David Griffith

Assistant Professor of Chemistry
Specialty: Analytical and Environmental Chemistry


  • Ph.D., Massachusetts Institute of Technology and Woods Hole Oceanographic Institution
  • M.E.Sc., Yale School of Forestry & Environmental Studies
  • B.A., Bowdoin College


Professional Interests

My research is focused on understanding the chemical processes that control the fate of estrogens in aquatic environments using a variety of analytical techniques, including UV-visible spectroscopy, kinetics experiments, and high-resolution mass spectrometry.

Personal Interests

Biking, fishing, hiking, cooking, and making music

Grants and Awards

National Science Foundation (NSF-CBET) Research Grant: “RUI: Characterizing the Sources, Fates, and Transformation Products of Conjugated, Free, and Halogenated Estrogens in a Sewage-Impacted River” (Principal Investigator), 2016-2019 ($325,157).


(* indicates undergraduate student)

Milstead, R.P.*, K.T. Nance*, K.S. Tarnas*, K.E. Egelhofer*, and D.R. Griffith. 2018. Photochemical degradation of halogenated estrogens under natural solar irradiance. Environmental Science: Processes & Impacts 20: 1350-1360, doi:10.1039/C8EM00275D (featured article on the inside front cover) 

Griffith, D.R., M.C. Kido Soule, T.I. Eglinton, E.B. Kujawinski, and P.M. Gschwend. 2016. Steroidal estrogen sources in a sewage-impacted coastal ocean. Environmental Science: Processes & Impacts 18: 981-991, doi:10.1039/C6EM00127K (2016 Emerging Investigators issue; chosen as the featured cover article)

Griffith, D.R., M.C. Kido Soule, H. Matsufuji, T.I. Eglinton, E.B. Kujawinski, and P.M. Gschwend. 2014. Measuring free, conjugated, and halogenated estrogens in secondary treated wastewater effluent. Environmental Science & Technology 48: 2569-2578, doi:10.1021/es402809u

Shah, S.R., D.R. Griffith, V. Galy, A.P. McNichol, and T.I. Eglinton. 2013. Prominent bacterial heterotrophy and sources of 13C-depleted fatty acids to the interior Canada Basin. Biogeosciences 10: 7065-7080, doi:10.5194/bg-10-7065-2013

Griffith, D.R., L. Wacker, P.M. Gschwend, and T.I. Eglinton. 2012. Carbon isotopic (13C and 14C) composition of synthetic estrogens and progestogens. Rapid Communications in Mass Spectrometry 26: 2619-2626, doi:10.1002/rcm.6385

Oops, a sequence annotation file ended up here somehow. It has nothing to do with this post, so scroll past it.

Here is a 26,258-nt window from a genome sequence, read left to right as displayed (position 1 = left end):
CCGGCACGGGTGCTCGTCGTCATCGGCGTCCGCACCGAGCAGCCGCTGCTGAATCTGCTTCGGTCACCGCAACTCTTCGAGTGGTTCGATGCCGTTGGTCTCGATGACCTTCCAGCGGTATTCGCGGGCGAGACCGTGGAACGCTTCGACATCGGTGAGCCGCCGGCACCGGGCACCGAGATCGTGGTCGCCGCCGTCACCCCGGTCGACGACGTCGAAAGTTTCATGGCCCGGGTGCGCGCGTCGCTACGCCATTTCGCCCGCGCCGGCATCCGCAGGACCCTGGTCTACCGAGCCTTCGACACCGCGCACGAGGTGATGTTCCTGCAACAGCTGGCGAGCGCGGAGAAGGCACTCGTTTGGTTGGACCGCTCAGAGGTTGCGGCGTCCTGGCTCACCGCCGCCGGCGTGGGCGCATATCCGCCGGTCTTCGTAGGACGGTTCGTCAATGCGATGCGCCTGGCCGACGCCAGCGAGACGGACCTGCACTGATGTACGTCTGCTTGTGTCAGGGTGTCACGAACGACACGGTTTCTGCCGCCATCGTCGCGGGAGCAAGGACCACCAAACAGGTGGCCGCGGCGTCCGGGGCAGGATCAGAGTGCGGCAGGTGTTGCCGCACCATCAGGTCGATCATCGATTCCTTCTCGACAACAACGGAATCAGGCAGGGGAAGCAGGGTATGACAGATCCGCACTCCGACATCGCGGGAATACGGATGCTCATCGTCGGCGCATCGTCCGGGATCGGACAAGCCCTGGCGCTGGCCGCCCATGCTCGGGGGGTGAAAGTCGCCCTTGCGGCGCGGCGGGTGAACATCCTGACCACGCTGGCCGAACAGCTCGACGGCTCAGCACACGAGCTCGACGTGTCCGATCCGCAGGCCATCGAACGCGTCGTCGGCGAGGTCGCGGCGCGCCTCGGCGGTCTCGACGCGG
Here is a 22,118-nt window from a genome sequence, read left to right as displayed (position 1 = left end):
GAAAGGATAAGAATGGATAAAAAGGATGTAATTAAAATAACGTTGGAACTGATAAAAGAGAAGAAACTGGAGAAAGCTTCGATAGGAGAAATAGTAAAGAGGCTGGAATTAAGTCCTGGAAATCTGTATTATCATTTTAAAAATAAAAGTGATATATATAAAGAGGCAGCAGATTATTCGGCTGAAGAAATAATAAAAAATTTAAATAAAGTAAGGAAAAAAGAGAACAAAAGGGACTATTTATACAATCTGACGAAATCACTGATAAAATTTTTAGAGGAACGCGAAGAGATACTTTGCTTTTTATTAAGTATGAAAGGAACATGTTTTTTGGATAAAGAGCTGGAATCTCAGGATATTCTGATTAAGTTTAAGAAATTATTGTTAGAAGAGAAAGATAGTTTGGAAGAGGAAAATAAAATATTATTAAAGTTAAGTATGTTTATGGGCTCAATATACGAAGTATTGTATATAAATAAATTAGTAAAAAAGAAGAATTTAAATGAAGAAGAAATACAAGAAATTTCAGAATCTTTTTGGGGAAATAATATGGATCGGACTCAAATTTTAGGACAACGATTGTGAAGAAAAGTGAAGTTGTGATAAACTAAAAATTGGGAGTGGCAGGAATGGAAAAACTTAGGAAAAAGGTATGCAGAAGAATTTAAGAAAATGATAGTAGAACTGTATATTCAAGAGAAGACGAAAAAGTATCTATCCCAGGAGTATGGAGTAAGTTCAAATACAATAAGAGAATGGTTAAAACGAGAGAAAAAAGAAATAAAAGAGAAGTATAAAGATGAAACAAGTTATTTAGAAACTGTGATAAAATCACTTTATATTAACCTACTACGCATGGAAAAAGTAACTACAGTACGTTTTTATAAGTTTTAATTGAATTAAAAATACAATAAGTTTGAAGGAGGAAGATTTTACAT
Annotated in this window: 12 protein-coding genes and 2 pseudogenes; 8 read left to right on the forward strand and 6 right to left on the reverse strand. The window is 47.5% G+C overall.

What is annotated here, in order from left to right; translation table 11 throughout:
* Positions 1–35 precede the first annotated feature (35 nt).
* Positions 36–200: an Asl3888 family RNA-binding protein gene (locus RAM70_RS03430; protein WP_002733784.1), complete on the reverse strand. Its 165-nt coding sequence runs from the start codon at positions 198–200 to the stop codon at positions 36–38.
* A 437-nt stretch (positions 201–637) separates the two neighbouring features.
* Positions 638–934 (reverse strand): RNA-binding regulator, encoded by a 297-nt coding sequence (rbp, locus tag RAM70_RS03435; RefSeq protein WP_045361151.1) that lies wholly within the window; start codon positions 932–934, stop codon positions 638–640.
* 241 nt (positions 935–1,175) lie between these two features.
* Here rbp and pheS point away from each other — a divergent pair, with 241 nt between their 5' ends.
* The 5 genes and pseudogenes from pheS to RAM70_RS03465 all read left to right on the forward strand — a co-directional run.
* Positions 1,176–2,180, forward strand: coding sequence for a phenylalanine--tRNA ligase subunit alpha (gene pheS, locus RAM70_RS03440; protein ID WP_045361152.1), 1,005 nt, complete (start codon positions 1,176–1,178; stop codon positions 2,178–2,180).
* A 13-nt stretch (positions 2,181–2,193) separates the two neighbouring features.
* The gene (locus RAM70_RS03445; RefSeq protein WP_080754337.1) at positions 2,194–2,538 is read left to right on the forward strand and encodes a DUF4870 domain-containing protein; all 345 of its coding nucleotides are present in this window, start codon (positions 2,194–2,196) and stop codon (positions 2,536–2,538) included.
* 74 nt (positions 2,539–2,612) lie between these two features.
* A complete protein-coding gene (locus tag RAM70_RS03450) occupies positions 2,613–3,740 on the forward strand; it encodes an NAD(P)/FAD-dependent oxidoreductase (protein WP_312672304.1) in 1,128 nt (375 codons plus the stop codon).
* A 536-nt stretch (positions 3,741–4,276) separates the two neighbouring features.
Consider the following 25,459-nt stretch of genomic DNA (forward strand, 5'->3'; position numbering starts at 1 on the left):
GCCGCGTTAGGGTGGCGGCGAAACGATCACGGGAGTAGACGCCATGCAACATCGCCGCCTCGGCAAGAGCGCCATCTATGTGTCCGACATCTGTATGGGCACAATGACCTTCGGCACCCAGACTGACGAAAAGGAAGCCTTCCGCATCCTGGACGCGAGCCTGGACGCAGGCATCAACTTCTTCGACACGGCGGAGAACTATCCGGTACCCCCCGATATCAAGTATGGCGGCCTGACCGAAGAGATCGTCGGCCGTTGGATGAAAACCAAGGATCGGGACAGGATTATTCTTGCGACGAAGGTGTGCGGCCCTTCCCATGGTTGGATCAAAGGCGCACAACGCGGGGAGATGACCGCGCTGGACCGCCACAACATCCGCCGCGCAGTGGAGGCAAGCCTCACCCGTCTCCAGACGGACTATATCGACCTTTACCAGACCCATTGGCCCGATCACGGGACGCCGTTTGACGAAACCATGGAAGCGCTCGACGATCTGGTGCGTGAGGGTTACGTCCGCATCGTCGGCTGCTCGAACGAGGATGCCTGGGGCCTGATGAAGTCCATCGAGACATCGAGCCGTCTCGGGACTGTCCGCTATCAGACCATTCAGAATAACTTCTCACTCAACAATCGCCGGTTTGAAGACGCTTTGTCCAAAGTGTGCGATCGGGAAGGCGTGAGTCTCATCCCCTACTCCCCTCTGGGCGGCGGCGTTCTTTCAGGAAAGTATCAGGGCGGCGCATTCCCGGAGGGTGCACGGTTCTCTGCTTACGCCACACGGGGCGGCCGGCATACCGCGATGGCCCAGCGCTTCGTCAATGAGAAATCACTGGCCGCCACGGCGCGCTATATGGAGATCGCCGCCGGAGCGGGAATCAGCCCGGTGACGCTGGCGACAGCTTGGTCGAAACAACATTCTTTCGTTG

Griffith, D.R., A.P. McNichol, L. Xu, R. Macdonald, F.A. McLaughlin, K.A. Brown, and T.I. Eglinton. 2012. Carbon dynamics in the western Arctic Ocean: insights from full-depth carbon isotope profiles of DIC, DOC, and POC. Biogeosciences 9: 1217-1224, doi:10.5194/bg-9-1217-2012

Griffith, D.R. and P.A. Raymond. 2011. Multiple-source heterotrophy fueled by aged organic carbon in an urbanized estuary. Marine Chemistry 124: 14-22, doi:10.1016/j.marchem.2010.11.003

Griffith, D.R., W.R. Martin, and T.I. Eglinton. 2010. The radiocarbon age of organic carbon in marine surface sediments. Geochimica et Cosmochimica Acta 74: 6788-6800, doi: 10.1016/j.gca.2010.09.001

Griffith, D.R., R.T. Barnes, and P.A. Raymond. 2009. Inputs of fossil carbon from wastewater treatment plants to U.S. rivers and oceans. Environmental Science & Technology 43: 5647-5651, doi:10.1021/es9004043

Griffith, D.R. 2008. Ownership and Incentives: a response to Ban et al. Frontiers in Ecology and the Environment 6(10): 521-522, doi:10.1890/1540-9295-6.10.521.b

Griffith, D.R. 2008. The ecological implications of individual fishing quotas and harvest cooperatives. Frontiers in Ecology and the Environment 6(4): 191-198, doi:10.1890/050060